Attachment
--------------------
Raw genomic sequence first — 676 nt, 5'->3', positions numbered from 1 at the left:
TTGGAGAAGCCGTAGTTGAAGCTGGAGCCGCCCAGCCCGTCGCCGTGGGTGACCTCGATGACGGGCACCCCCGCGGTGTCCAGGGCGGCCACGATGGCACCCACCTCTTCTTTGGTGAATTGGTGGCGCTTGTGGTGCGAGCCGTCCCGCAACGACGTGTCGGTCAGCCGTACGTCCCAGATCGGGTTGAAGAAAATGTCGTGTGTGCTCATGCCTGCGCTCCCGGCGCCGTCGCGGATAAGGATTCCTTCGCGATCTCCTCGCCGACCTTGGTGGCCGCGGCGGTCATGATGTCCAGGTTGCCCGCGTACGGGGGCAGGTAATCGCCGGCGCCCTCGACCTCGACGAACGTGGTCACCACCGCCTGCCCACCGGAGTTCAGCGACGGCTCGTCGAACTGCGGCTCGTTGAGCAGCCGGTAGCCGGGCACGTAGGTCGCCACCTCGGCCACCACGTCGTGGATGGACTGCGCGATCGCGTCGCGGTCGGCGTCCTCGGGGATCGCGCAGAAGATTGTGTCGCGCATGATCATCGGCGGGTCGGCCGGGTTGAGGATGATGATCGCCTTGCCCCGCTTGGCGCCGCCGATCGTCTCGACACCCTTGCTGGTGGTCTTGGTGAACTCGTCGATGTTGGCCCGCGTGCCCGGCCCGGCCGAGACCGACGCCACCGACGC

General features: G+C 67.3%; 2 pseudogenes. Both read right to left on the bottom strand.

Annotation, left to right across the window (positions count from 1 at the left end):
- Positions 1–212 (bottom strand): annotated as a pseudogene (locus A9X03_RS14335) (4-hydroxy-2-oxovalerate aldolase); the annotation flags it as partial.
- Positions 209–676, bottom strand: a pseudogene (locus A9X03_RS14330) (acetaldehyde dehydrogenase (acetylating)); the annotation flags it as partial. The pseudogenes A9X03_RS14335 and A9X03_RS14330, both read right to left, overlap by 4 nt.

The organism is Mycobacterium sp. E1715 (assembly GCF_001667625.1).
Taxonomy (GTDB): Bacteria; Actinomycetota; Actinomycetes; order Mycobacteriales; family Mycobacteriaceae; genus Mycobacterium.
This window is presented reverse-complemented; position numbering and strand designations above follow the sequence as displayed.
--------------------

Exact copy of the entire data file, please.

Raw genomic sequence first — 676 nt, 5'->3', positions numbered from 1 at the left:
TTGGAGAAGCCGTAGTTGAAGCTGGAGCCGCCCAGCCCGTCGCCGTGGGTGACCTCGATGACGGGCACCCCCGCGGTGTCCAGGGCGGCCACGATGGCACCCACCTCTTCTTTGGTGAATTGGTGGCGCTTGTGGTGCGAGCCGTCCCGCAACGACGTGTCGGTCAGCCGTACGTCCCAGATCGGGTTGAAGAAAATGTCGTGTGTGCTCATGCCTGCGCTCCCGGCGCCGTCGCGGATAAGGATTCCTTCGCGATCTCCTCGCCGACCTTGGTGGCCGCGGCGGTCATGATGTCCAGGTTGCCCGCGTACGGGGGCAGGTAATCGCCGGCGCCCTCGACCTCGACGAACGTGGTCACCACCGCCTGCCCACCGGAGTTCAGCGACGGCTCGTCGAACTGCGGCTCGTTGAGCAGCCGGTAGCCGGGCACGTAGGTCGCCACCTCGGCCACCACGTCGTGGATGGACTGCGCGATCGCGTCGCGGTCGGCGTCCTCGGGGATCGCGCAGAAGATTGTGTCGCGCATGATCATCGGCGGGTCGGCCGGGTTGAGGATGATGATCGCCTTGCCCCGCTTGGCGCCGCCGATCGTCTCGACACCCTTGCTGGTGGTCTTGGTGAACTCGTCGATGTTGGCCCGCGTGCCCGGCCCGGCCGAGACCGACGCCACCGACGC

General features: G+C 67.3%; 2 pseudogenes. Both read right to left on the bottom strand.

Annotation, left to right across the window (positions count from 1 at the left end):
- Positions 1–212 (bottom strand): annotated as a pseudogene (locus A9X03_RS14335) (4-hydroxy-2-oxovalerate aldolase); the annotation flags it as partial.
- Positions 209–676, bottom strand: a pseudogene (locus A9X03_RS14330) (acetaldehyde dehydrogenase (acetylating)); the annotation flags it as partial. The pseudogenes A9X03_RS14335 and A9X03_RS14330, both read right to left, overlap by 4 nt.

The organism is Mycobacterium sp. E1715 (assembly GCF_001667625.1).
Taxonomy (GTDB): Bacteria; Actinomycetota; Actinomycetes; order Mycobacteriales; family Mycobacteriaceae; genus Mycobacterium.
This window is presented reverse-complemented; position numbering and strand designations above follow the sequence as displayed.